‘On 21 July, the Competition Appeal Tribunal (CAT) issued its decision dismissing an application for a collective proceedings order (“CPO”) in the MasterCard litigation (Walter Merricks v MasterCard Inc & ors [2017] CAT 16). It is a decision whose significance goes beyond the fact that it is a further illustration of the difficulties of advancing opt-out class actions. It remains the case that, despite nearly two years having elapsed since implementation of schedule 8 of the Consumer Rights Act 2015, no CPO has been made, nor is one likely to be made at any time soon. Whilst the decision is subject to Mr Merricks’ right of appeal, this alerter briefly considers the implications for the management of class actions. In very broad terms, the decision underlines the requirements of a high level of precision and a sound and principled evidential basis in relation to: (1) the definition of the class; (2) the calculation of aggregate class damages; (3) the means for distributing damages within the class; and (4) the elements of a funding agreement.’

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Henderson Chambers, 25th July 2017

Source: www.hendersonchambers.co.uk

Part 1: Nicholas Siddall on Employment Tribunal Costs: The Increased Relevance of the CPR? – Littleton Chambers

Posted August 22nd, 2017 in civil procedure rules, costs, damages, employment tribunals, news by sally

‘The amount of a costs order in the employment tribunal (ET) can be made subject to detailed assessment, to be carried out (either by the ET or by a county court) in accordance with the Civil Procedure Rules 1998 (CPR) (rule 78, ET Rules). It was traditionally understood that this application of the CPR to ET procedure was limited to the assessment of the level of costs, as opposed to the separate question of whether costs should be ordered at all. As reflected in the CPR, “costs follow the event” in the civil courts. In contrast, the ET has a limited costs jurisdiction, which depends on the existence of improper or unreasonable conduct and the exercise of discretion in the presence of such conduct as to whether to award costs.’

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Littleton Chambers, 24th July 2017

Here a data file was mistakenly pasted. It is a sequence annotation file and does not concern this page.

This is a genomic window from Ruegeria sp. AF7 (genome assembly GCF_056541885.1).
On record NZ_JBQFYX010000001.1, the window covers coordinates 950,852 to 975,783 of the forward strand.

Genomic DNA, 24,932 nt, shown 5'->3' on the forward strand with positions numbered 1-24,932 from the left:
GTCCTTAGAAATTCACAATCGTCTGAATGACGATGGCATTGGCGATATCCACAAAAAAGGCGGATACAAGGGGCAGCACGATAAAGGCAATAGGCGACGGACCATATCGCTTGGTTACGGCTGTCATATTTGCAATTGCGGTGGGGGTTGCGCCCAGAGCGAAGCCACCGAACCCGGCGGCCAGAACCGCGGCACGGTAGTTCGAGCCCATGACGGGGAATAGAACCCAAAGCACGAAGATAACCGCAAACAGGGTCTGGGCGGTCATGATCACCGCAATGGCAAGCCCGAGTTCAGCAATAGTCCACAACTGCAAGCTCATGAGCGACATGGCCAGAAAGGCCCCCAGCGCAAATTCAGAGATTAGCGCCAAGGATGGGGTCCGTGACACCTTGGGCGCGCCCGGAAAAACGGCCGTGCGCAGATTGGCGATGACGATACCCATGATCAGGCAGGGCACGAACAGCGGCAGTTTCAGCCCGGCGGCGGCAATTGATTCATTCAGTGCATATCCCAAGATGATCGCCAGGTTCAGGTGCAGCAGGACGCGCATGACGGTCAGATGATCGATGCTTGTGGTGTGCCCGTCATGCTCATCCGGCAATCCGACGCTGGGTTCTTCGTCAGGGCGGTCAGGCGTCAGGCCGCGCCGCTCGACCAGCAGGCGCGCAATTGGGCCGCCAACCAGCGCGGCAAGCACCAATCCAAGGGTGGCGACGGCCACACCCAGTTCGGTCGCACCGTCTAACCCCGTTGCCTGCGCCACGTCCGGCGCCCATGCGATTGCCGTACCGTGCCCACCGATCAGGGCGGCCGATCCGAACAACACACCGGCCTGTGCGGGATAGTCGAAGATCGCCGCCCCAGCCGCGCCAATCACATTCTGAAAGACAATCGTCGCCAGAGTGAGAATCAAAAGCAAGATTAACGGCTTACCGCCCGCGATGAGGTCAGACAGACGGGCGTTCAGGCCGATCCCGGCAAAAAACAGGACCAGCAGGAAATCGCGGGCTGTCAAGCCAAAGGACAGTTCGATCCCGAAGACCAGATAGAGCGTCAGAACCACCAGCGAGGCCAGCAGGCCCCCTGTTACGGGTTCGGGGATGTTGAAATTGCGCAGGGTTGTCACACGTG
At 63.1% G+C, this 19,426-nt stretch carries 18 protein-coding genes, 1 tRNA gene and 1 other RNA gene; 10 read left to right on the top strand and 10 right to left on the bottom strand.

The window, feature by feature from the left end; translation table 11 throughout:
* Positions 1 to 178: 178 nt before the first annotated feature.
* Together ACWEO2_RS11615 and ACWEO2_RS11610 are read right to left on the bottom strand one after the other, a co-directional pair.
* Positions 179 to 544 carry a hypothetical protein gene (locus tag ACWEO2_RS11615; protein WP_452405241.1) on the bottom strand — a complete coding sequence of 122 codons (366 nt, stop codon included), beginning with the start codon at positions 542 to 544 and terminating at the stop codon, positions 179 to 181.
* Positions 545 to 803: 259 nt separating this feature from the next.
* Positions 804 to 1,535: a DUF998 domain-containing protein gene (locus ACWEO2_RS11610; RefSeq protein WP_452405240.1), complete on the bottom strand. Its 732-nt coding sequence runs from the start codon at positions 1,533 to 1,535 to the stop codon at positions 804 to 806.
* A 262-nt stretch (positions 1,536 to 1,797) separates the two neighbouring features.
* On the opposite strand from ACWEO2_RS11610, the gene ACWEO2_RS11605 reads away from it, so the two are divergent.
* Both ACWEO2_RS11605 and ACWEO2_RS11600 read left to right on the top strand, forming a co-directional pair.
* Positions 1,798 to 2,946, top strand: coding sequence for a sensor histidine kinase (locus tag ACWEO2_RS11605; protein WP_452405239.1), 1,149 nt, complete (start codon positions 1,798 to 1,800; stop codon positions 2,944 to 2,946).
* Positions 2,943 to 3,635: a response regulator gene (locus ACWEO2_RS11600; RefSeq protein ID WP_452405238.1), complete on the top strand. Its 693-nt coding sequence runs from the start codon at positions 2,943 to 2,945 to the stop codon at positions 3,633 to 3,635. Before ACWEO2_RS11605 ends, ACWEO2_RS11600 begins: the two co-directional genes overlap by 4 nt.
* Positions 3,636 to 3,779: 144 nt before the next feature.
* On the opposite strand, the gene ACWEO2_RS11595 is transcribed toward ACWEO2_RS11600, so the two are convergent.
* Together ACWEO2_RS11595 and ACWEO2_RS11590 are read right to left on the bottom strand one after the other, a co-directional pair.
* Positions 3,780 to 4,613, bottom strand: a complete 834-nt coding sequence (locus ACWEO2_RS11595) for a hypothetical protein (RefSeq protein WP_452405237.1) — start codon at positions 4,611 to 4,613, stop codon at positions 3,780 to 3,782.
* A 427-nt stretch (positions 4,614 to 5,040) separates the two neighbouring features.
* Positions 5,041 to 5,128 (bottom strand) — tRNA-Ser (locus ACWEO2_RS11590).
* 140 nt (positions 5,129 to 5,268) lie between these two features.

Source: www.littletonchambers.com

Judge backs Michael Barrymore in damages claim against police – The Guardian

Posted August 18th, 2017 in damages, news, police, wrongful arrest by sally

‘Entertainer Michael Barrymore is entitled to more than nominal damages from Essex police over a wrongful arrest which he says destroyed his career, a high court judge has ruled.’

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The Guardian, 18th August 2017

Source: www.theguardian.com

The Sun to pay ‘substantial damages’ to ex EastEnders boss – BBC News

Posted August 4th, 2017 in damages, defamation, media, news by sally

‘The Sun newspaper is to pay “substantial damages” to former EastEnders boss Sean O’Connor, after wrongly accusing him of bullying.’

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BBC News, 4th August 2017

Source: www.bbc.co.uk

Law firm should have warned property investor clients of “Mafia risk”, CA rules – Legal Futures

‘A law firm with offices in Italy and England has lost its appeal against a High Court ruling that it was under a duty to warn British and Irish property investors of the risks of investing in a part of Italy associated with organised crime.’

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Legal Futures, 2nd August 2017

Source: www.legalfutures.co.uk

Madonna and twin girls accept damages over Mail Online article – The Guardian

Posted July 28th, 2017 in adoption, damages, media, news, privacy by tracey

‘Madonna and her twin daughters, Stella and Estere, have accepted undisclosed damages from Associated Newspapers over a “serious invasion of privacy”.’

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The Guardian, 27th July 2017

Source: www.theguardian.com

£14bn group action kicked out of court – Law Society’s Gazette

‘A record-breaking collective claim against MasterCard was thrown out by the Competition Appeal Tribunal today in a major blow to the growth of funded class actions in the UK. The case, brought by former financial services ombudsman Walter Merricks on behalf of 46 million consumers who were alleged to be victims of excess ‘interchange fees’ charged by card companies, claimed £14bn in damages. It was the largest sum claimed in English legal history.’

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Law Society's Gazette, 21st July 2017

Source: www.lawgazette.co.uk